Iceberg twice the size of New York City is set to break away from Antarctica
27 February 2019 | Mitigation
An iceberg roughly twice the size of New York City is set to break away from an Antarctic ice shelf as a result of a rapidly spreading rift that is being monitored by Nasa.
A crack along part of the Brunt ice shelf in Antarctica first appeared in October 2016, according to the National Aeronautics and Space Administration (Nasa). The crack is spreading to the east. This rift, known as a Halloween crack, is set to intersect with another fissure that was apparently stable for the past 35 years but is now accelerating north at a rate of around 2.5 miles a year.
Once these two rifts meet, which could happen within weeks, an iceberg of at least 660sq miles is set to be loosened.
This process, also known as calving, occurs naturally with ice shelves but “recent changes are unfamiliar in this area” and could lead to the destabilization of the Brunt ice shelf, Nasa warned.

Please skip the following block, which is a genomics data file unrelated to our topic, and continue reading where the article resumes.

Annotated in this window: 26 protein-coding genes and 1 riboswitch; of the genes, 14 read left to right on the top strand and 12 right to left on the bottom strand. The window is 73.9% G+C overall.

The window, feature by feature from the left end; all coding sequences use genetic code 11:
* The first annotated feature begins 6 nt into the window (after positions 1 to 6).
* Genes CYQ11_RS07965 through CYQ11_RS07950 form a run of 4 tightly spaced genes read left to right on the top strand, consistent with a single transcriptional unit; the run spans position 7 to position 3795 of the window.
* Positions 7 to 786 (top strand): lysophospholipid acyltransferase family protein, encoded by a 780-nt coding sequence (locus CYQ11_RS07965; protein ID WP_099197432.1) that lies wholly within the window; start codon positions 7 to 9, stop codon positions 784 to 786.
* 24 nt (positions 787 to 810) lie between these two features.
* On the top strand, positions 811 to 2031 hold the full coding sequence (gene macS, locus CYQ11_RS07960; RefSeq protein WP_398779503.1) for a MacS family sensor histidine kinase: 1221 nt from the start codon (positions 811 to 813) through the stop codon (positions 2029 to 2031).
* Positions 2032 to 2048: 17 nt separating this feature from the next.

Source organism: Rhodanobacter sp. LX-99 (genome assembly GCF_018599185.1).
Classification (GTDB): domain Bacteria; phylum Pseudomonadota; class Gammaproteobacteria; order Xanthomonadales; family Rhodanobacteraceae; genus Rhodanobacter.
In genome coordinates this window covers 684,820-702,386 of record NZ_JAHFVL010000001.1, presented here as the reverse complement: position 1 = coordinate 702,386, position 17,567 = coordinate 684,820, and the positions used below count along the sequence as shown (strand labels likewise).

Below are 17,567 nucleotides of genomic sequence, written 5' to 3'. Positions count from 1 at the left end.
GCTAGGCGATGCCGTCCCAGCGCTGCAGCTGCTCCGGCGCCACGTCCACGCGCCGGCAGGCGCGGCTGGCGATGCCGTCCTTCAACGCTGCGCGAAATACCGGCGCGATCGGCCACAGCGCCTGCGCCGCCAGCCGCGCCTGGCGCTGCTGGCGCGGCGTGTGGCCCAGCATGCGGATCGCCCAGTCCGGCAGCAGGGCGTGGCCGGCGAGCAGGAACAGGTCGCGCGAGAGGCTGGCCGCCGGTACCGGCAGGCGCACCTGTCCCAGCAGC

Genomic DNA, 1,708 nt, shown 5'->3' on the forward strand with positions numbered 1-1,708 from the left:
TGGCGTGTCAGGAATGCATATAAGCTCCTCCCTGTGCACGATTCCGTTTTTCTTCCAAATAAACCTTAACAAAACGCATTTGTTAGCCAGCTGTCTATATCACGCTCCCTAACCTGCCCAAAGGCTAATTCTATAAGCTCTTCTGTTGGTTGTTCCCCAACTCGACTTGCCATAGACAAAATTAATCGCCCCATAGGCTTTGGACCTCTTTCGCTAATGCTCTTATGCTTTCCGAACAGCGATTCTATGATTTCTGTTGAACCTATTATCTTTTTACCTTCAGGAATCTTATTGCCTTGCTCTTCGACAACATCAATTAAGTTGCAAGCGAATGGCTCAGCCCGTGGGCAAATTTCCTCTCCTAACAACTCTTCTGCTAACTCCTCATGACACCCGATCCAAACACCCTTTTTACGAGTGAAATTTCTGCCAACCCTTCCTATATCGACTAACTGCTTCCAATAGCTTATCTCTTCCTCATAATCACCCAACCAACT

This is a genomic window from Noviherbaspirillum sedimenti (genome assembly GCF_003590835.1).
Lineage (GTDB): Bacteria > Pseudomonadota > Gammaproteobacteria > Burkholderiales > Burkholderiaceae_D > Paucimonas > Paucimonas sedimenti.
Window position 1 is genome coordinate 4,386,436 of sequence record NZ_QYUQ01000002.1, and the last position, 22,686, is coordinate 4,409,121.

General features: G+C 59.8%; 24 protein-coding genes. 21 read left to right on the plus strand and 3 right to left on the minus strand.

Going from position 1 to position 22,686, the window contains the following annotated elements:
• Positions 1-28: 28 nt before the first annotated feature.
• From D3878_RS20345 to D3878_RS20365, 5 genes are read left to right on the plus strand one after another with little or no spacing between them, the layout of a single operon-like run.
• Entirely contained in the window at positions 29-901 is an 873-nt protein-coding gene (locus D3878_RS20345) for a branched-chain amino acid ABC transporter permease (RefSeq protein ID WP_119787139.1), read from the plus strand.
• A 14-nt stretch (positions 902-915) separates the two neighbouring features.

“The likely future loss of the ice on the other side of the Halloween Crack suggests that more instability is possible,” said Chris Shuman, a glaciologist with Nasa and the University of Maryland Baltimore County.
While the anticipated iceberg is large by most measures, it is dwarfed by other recent Antarctic breakaways. In July 2017, one of the largest ever icebergs calved from the Larsen C ice shelf. At 2,200sq miles it was nearly twice the size of the US state of Delaware.
The long-term future of Antarctic ice shelves will have a major influence on sea level rise around the world. A report released by US and UK scientists last year stated that ice in Antarctica is melting at a record-breaking rate, posing a major threat to coastal cities.
The study found that melting of the ice sheet has accelerated threefold in the last five years. Unless drastic action is taken to reduce greenhouse gas emissions and limit global warming, scientists estimate that Antarctica’s melting ice should add more than 25cm to total global sea level rise by 2070.
Source: The Guardian